Mr Mrdak : We provided advice to the government in relation to a range of issues and—
Senator DASTYARI: But was your advice to proceed?
Mr Mrdak : I do not think I should put our advice in the public domain. That is advice that we provided to the minister.
Senator DASTYARI: So, you will not confirm whether or not you gave advice to proceed?
Mr Mrdak : We certainly provided advice on the issues arising and the benefits of proceeding with this proposal.
Senator DASTYARI: But you will not say whether your advice was to proceed?
Mr Mrdak : I do not think it is prudent that I discuss my advice to the government or our department's advice.
Senator CONROY: But you are fully conscious of a monopoly when it stares you in the face?
Mr Mrdak : We are certainly aware of the issues arising and, as I said, all I can do is confirm that we did provide advice to the government on these issues.
Senator DASTYARI: These are not new issues, you knew these issues are obviously there. These issues have obviously been raised as part of this process.
Mr Mrdak : The way you have presented the issues raised today are extreme, but let us generally say the issues of competition and open access have been at the forefront of our thinking. There is no doubt of that.
Senator DASTYARI: And yet you still proceeded even though it has been at the forefront of your thinking to proceed in what can only be seen as to allow a complete monopoly?
Mr Mrdak : I do not think the way you have characterised it is the way we would agree. It is proceeding on the basis—
Senator DASTYARI: It is a monopoly.
Senator CONROY: Define a monopoly for us.
CHAIR: We will wind it up there. By the way, Senator Dastyari—
Senator CONROY: I am sorry, you do not get to wind it up there.
CHAIR: Senator McLucas is patiently waiting.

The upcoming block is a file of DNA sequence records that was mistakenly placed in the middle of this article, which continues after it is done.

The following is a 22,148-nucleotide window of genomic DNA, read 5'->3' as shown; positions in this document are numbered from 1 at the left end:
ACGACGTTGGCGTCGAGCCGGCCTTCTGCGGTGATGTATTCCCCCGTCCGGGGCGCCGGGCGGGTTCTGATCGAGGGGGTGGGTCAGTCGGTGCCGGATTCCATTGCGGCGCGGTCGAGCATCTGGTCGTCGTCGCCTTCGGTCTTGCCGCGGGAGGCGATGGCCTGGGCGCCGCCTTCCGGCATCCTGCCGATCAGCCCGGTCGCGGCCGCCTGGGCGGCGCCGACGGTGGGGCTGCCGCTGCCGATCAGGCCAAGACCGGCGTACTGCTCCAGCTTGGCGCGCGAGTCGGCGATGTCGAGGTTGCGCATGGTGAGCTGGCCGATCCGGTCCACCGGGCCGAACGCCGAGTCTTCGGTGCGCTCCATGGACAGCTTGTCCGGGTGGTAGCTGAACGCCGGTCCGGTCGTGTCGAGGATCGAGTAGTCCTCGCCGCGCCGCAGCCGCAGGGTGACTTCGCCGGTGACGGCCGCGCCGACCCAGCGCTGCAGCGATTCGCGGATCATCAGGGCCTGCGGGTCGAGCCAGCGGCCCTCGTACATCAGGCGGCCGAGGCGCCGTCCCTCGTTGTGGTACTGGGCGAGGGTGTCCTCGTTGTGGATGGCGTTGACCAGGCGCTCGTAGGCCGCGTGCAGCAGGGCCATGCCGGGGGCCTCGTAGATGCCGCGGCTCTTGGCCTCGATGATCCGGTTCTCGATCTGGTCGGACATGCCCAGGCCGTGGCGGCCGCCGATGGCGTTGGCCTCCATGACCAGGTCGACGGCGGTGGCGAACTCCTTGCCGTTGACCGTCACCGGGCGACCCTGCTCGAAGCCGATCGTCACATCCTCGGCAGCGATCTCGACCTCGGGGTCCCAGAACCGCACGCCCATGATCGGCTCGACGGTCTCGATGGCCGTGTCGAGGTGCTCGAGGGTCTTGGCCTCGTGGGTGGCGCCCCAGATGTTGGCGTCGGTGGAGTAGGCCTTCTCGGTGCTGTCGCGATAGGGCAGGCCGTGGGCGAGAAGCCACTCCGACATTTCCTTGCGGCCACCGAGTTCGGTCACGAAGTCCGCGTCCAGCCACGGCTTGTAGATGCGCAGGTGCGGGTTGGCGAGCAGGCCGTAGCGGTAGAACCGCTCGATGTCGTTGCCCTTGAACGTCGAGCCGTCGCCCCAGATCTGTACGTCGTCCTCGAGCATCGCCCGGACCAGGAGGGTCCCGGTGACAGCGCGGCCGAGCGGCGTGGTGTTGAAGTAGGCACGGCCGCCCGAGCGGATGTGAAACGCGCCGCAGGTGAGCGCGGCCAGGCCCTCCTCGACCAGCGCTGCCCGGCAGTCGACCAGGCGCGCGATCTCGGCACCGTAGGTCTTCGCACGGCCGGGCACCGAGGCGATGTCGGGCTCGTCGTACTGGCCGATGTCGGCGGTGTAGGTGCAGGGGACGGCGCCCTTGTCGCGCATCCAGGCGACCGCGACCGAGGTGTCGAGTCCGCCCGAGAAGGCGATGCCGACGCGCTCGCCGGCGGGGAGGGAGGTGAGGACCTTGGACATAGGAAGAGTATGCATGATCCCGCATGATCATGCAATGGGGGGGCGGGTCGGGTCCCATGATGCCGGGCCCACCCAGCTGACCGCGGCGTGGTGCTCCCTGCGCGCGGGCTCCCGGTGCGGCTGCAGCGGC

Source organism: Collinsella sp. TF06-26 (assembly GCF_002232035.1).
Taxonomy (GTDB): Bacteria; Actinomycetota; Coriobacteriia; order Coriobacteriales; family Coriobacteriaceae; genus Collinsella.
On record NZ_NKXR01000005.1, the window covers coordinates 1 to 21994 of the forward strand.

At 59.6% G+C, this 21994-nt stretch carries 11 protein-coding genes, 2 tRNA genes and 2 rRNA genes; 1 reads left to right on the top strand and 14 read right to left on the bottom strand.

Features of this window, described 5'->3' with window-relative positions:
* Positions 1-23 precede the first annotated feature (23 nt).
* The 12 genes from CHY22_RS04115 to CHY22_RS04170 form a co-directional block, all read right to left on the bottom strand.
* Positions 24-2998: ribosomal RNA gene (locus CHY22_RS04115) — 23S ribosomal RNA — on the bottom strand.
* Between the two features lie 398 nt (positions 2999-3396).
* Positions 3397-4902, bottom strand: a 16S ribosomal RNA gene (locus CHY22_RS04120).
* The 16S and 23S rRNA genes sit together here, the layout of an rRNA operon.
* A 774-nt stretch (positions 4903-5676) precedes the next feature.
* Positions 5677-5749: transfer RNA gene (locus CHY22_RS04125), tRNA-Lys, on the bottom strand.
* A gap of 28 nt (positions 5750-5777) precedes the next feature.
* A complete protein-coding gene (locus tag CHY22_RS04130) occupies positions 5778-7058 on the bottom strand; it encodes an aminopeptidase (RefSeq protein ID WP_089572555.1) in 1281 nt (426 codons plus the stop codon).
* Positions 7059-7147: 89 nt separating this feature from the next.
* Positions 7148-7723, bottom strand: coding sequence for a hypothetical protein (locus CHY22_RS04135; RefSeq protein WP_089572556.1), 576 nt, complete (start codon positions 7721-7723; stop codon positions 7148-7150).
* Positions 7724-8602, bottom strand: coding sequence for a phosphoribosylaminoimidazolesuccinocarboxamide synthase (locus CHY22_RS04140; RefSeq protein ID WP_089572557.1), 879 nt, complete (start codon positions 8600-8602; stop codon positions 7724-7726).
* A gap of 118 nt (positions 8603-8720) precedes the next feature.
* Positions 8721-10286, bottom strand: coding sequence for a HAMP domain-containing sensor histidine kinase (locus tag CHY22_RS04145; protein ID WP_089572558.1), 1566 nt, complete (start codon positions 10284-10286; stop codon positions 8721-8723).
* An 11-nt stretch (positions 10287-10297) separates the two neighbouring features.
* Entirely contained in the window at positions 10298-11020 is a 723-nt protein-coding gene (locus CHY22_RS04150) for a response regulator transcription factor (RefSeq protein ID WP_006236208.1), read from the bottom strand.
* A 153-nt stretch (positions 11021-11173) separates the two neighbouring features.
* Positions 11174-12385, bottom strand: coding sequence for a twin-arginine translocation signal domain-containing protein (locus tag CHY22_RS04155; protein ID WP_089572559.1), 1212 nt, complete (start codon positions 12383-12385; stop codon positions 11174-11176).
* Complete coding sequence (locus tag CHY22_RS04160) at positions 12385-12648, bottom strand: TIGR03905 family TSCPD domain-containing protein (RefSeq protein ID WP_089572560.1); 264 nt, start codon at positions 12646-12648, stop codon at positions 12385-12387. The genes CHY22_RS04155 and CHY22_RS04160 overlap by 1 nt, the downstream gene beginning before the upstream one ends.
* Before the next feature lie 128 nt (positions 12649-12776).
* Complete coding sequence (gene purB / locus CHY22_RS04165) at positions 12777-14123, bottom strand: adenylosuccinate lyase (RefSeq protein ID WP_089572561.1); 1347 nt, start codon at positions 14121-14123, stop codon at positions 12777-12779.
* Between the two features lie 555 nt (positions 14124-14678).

Senator CONROY: And Senator McLucas will happily defer to Labor's questioners.
CHAIR: I am sorry, I am the Chairman.
Senator CONROY: You do not get to decide Labor's questioners.
CHAIR: When you were a secretary of the Labor Party a lot of cheques were processed through the carpet man from—
Senator CONROY: Senator Heffernan can you not abuse your position as Chair?
CHAIR: No, I am just saying.
Senator CONROY: I think Senator Gallacher wants to follow up a question.
Senator GALLACHER: At inception, the government business enterprise is designed to maximise the Commonwealth's position of integrity in terms of access and the best freight model for the area and also the best return for the government. Now, I note in a press release here that there is a statement that SIMTA's willingness to take risks on the freight volumes has had some impact on this decision. Given that we are talking about 1.2 million TEUs a year, plus half a million interstate, what is this risk that the Aurizon and Qube are taking that is so attractive to the government? I though the problem here was doubling of the freight into Port Botany and into Sydney over the next 20 years. Why have we got in a press release, ‘A willingness to take risks on the downside,' as a reason for them being a preferred tenderer?
Mr Mrdak : I think it reflects the fact that one of the key aspects is who will fund the development of the infrastructure on the site, not just at the initial start-up point, but over a period of time. That has always been an issue that has been raised by participants, all of the people who have looked at this issue, is does the traffic volumes, at least in the initial years, warrant the level of capex that the government is seeking to develop the site. The government essentially has funded the removal of Defence from the site and also preparing the site, effectively, to clean the site available for development. However, the common used infrastructure on the site—